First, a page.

Even though overall builder confidence retreated from March levels, the National Association of Home Builders (NAHB) called the April reading of the NAHB/Wells Fargo Housing Market Index (HMI) "solid."  The index dropped from what NAHB said was an unusually high March reading of 71 to 68.  The index had surged by 7 points month-over-month in March.   Economists polled by Econoday had expected the index would better consolidate that gain, projecting an HMI between 69 and 71 with a consensus of 70.

"Even with this month's modest drop, builder confidence is on very firm ground, and builders are reporting strong interest among potential home buyers," said NAHB Chairman Granger MacDonald.  

NAHB surveys its new home builder members monthly, asking them to express their perceptions of current single-family home sales and sales expectations for the next six months as "good," "fair" or "poor." The survey also asks builders to rate traffic of prospective buyers as "high to very high," "average" or "low to very low." Scores for each component are then used to calculate a seasonally adjusted index where any number over 50 indicates that more builders view conditions as good than poor.  NAHB has conducted the survey for more than 30 years.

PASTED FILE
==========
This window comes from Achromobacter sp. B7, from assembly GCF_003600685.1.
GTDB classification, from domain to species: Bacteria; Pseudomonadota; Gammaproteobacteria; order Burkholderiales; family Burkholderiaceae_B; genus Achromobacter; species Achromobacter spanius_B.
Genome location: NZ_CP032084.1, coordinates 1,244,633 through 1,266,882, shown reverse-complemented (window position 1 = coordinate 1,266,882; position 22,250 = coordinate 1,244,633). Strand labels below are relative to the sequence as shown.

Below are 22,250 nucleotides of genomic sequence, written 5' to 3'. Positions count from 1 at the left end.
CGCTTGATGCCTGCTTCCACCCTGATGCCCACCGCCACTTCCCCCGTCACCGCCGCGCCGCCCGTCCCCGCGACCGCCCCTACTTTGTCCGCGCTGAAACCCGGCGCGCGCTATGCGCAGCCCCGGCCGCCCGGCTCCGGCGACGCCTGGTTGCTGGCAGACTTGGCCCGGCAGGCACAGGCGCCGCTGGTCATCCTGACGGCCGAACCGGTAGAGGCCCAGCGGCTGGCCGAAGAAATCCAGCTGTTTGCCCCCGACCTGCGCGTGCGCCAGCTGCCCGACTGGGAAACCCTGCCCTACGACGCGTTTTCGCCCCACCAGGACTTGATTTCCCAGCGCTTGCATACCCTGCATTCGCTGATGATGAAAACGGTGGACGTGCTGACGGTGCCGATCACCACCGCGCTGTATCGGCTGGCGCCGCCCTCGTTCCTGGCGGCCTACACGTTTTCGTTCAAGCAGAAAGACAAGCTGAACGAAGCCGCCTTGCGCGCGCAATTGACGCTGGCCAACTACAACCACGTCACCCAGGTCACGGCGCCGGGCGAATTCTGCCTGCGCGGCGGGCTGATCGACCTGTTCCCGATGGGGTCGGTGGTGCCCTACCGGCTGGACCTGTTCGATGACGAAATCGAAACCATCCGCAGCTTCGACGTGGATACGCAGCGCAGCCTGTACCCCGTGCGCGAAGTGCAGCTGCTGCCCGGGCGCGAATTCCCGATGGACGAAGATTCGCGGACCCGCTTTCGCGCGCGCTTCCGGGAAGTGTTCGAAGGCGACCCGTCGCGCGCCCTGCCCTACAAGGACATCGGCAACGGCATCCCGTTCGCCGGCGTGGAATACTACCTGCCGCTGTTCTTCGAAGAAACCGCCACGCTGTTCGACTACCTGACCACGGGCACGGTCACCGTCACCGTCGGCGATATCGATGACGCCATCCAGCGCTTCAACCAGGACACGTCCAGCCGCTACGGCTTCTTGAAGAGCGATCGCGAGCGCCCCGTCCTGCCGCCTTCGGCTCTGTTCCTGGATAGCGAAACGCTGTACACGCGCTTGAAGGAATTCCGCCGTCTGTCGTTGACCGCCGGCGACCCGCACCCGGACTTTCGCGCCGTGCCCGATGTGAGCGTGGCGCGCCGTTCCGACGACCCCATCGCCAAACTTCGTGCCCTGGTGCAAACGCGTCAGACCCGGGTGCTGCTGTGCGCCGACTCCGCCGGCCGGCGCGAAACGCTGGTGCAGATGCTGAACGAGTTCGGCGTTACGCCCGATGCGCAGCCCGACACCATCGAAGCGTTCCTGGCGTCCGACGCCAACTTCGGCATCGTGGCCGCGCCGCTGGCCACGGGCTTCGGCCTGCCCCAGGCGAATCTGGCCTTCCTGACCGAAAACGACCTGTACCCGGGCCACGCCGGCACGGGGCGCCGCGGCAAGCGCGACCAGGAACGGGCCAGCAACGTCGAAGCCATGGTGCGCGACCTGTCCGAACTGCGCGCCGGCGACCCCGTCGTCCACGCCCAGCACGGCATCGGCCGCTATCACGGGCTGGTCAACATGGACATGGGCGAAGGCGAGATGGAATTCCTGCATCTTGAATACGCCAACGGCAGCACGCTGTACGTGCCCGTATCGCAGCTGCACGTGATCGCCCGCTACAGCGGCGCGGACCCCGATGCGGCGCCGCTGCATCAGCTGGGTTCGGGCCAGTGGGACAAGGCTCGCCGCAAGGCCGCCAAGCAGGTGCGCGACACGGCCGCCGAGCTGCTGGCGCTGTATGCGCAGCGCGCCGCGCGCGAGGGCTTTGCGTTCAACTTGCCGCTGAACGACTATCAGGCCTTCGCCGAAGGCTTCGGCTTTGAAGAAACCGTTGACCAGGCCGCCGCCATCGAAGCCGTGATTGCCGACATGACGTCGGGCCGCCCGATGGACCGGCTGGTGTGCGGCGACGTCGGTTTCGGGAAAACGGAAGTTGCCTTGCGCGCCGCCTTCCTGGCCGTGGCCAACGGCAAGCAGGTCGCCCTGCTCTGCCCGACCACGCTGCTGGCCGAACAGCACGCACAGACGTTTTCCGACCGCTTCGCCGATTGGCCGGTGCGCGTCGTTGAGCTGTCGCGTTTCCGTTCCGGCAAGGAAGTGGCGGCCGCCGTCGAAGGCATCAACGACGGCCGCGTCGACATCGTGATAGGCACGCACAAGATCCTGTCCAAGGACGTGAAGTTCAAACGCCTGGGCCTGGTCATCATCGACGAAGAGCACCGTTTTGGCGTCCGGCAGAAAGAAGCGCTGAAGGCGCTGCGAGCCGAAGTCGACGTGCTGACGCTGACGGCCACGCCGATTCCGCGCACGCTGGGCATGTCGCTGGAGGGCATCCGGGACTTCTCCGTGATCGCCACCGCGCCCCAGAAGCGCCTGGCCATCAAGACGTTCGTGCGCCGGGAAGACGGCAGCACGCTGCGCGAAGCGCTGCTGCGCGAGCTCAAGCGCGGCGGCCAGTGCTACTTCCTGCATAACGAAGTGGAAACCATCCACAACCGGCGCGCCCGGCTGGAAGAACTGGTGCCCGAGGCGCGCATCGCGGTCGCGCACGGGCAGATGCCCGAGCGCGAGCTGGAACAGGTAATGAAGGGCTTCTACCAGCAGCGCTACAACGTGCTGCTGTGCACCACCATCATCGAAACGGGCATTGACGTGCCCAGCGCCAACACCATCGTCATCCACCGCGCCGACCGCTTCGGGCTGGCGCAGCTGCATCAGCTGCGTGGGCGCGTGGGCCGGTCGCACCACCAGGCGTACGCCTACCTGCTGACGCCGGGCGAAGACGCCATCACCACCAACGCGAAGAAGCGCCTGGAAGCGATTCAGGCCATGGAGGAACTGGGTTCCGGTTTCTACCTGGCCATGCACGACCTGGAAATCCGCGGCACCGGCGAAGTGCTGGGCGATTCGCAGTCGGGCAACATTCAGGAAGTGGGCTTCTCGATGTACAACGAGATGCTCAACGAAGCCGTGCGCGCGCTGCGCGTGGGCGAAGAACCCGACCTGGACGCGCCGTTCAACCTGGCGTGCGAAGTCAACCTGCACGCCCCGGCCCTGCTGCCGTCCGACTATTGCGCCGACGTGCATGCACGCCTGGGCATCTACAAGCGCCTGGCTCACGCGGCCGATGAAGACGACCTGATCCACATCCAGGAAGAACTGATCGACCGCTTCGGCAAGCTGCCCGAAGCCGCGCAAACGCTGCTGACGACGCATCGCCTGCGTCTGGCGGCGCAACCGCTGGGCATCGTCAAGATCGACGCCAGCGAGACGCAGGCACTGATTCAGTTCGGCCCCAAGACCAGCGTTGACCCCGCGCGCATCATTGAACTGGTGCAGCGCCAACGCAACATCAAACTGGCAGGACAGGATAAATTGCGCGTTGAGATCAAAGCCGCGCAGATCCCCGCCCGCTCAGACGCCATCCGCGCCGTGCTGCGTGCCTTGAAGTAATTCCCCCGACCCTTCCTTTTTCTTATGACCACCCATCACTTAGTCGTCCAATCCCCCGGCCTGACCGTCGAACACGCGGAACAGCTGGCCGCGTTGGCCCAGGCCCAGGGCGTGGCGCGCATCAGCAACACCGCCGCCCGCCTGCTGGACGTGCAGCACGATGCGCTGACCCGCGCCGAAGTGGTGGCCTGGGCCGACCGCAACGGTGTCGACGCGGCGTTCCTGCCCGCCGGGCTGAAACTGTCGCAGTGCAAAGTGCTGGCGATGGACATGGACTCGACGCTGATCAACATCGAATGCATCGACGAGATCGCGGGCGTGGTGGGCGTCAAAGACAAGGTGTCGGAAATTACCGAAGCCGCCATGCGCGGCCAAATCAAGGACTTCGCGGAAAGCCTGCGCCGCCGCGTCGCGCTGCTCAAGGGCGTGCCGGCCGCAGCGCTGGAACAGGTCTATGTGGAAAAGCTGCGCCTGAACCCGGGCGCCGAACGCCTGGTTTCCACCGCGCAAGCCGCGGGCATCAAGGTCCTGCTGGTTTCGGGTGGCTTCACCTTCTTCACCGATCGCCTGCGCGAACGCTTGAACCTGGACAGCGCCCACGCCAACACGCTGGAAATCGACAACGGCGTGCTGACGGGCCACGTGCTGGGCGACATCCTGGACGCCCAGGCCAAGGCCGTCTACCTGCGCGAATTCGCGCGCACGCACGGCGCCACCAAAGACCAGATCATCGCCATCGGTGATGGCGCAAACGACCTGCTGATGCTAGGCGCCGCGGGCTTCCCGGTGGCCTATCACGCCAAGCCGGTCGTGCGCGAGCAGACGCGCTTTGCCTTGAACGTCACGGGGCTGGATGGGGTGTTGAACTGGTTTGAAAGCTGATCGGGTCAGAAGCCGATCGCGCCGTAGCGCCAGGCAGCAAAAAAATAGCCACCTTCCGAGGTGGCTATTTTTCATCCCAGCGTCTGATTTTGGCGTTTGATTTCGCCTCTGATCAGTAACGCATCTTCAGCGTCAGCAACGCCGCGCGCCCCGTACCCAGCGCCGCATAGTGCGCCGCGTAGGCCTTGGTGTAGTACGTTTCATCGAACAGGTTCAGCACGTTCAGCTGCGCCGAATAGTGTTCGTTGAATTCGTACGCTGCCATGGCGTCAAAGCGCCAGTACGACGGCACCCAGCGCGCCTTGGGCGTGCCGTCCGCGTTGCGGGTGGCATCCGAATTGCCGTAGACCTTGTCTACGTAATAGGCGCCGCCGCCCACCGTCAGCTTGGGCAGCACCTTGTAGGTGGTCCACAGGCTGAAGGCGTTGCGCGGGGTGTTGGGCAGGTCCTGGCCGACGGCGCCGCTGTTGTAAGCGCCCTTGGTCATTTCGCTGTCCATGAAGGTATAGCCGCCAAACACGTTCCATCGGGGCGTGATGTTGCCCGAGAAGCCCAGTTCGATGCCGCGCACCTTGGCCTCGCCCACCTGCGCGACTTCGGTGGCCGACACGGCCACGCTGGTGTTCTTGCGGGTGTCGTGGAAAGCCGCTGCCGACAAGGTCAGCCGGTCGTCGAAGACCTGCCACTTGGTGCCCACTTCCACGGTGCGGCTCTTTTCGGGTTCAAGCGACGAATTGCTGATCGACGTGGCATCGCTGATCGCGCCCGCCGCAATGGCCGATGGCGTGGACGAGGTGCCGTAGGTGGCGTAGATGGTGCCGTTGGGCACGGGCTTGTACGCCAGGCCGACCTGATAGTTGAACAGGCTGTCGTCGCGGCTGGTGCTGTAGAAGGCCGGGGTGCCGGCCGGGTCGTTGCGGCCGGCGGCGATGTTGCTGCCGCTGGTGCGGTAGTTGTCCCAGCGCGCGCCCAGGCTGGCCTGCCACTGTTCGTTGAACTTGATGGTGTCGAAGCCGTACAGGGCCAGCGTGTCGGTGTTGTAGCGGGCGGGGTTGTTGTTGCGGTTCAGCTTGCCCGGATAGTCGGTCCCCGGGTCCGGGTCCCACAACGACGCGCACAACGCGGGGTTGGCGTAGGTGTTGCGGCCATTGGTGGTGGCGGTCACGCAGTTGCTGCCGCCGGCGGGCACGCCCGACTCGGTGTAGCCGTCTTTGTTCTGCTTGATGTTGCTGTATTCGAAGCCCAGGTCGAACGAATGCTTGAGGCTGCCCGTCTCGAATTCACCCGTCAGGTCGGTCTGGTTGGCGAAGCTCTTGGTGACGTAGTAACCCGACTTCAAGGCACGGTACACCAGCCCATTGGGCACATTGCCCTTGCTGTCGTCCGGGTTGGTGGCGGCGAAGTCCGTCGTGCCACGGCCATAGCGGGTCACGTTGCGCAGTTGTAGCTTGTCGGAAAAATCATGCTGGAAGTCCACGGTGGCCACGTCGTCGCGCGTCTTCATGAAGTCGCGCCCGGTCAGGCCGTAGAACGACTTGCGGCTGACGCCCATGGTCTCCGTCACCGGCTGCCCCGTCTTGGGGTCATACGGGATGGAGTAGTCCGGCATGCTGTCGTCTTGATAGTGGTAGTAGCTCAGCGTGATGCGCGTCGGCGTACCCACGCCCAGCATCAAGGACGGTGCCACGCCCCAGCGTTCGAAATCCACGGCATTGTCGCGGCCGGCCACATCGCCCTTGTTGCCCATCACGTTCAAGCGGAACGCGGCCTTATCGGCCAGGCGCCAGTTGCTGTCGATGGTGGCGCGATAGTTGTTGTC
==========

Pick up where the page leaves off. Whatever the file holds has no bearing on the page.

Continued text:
All three HMI components posted losses in April. The components gauging current sales conditions fell three points to 74 while the index charting sales expectations in the next six months dropped three points to 75. There was a 1-point drop in the component measuring buyer traffic, to 52. 

"The fact that the HMI measure of current sales conditions has been over 70 for five consecutive months shows that there is continued demand for new construction," said NAHB Chief Economist Robert Dietz. "However, builders are facing several challenges, such as hefty regulatory costs and ongoing increases in building material prices." 

Regional HMI as expressed as three-month moving averages.  A 1-point gain in the HMI in both the West and Midwest regions brought them to 77 and 68 respectively.  The South held steady at 68, and the Northeast fell two points to 46.